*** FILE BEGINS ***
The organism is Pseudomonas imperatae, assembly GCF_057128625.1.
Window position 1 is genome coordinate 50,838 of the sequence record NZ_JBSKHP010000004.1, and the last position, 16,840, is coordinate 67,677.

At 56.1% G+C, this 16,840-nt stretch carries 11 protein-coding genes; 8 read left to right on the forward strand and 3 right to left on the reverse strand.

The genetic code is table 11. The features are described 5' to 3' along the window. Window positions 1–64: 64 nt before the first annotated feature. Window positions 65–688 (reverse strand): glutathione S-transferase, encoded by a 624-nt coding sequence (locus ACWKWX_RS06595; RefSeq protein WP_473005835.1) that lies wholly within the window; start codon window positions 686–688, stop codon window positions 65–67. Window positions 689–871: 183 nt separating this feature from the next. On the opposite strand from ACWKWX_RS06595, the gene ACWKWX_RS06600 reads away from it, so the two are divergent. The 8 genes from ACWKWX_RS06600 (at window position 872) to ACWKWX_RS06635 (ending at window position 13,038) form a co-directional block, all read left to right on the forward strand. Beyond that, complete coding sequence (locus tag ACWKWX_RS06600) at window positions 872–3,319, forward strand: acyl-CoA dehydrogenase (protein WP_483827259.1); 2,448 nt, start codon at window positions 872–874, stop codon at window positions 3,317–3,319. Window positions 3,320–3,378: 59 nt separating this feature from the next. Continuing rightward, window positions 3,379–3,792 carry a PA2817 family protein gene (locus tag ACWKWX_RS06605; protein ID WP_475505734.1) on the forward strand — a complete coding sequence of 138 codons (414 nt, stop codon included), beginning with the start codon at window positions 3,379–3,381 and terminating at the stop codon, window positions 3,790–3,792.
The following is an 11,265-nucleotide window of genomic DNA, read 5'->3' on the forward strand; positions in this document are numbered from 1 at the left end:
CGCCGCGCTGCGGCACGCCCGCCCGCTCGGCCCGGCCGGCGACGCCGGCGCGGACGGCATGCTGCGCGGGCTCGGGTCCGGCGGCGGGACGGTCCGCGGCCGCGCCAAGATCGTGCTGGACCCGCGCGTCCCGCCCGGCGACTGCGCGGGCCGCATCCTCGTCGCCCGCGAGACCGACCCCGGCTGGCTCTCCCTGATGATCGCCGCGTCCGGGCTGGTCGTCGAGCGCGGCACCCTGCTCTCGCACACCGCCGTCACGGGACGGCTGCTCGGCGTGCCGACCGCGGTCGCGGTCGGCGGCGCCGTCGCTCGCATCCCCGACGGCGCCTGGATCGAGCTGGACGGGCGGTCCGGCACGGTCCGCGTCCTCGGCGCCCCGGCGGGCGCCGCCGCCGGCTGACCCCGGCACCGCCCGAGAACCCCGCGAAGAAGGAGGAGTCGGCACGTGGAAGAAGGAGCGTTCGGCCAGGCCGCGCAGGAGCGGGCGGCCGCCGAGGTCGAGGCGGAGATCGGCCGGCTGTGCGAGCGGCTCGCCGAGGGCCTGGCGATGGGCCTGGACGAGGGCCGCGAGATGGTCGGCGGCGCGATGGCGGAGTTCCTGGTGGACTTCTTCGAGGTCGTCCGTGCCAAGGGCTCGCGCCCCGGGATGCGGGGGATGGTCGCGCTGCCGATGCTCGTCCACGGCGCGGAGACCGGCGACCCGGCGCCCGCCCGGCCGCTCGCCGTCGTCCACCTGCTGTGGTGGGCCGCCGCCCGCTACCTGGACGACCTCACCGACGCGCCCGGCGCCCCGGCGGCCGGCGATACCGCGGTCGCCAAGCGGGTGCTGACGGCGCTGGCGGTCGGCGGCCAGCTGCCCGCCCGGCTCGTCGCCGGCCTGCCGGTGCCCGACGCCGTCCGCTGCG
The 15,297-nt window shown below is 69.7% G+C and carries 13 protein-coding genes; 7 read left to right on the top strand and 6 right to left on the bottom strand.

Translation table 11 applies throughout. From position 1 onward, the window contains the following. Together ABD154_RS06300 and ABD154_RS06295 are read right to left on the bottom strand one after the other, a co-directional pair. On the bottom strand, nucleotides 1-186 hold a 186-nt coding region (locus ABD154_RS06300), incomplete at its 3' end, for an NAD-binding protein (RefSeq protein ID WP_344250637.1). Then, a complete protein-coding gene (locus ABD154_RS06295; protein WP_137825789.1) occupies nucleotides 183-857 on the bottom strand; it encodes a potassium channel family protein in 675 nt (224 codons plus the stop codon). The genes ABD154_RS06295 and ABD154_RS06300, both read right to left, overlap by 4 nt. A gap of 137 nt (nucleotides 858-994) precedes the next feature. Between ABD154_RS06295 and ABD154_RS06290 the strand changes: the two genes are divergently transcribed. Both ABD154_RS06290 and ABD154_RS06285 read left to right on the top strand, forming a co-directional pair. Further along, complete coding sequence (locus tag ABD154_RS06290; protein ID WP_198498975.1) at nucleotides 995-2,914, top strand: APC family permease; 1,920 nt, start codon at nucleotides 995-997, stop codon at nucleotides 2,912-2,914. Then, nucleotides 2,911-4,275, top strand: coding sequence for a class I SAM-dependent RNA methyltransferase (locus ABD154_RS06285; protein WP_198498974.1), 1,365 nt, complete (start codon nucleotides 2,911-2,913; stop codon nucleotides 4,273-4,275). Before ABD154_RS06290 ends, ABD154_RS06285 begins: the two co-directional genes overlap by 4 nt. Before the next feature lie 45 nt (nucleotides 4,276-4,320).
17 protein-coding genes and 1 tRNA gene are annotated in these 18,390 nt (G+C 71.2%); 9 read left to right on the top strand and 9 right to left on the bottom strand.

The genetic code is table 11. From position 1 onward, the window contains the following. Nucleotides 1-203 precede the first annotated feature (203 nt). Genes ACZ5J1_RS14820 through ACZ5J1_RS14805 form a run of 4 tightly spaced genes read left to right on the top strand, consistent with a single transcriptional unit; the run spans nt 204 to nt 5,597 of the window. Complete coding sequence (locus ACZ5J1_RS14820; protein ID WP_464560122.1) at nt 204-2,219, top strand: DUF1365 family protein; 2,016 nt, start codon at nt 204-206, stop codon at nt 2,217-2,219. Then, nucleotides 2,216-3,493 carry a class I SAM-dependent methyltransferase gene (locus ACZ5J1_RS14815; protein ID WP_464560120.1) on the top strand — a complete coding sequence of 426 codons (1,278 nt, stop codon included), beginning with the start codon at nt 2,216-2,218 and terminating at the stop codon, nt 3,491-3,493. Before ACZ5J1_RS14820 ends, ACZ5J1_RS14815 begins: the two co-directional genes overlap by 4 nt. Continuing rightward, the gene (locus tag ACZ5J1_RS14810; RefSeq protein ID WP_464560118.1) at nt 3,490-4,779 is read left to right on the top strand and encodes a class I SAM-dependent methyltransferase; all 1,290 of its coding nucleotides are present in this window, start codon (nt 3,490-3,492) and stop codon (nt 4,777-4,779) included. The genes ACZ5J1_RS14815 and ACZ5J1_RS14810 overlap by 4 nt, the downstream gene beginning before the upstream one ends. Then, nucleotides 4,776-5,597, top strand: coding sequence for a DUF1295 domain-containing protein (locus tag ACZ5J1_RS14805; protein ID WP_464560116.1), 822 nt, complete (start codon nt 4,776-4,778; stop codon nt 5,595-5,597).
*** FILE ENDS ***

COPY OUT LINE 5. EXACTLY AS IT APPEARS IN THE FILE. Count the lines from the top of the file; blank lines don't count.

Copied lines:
The following is an 11,265-nucleotide window of genomic DNA, read 5'->3' on the forward strand; positions in this document are numbered from 1 at the left end: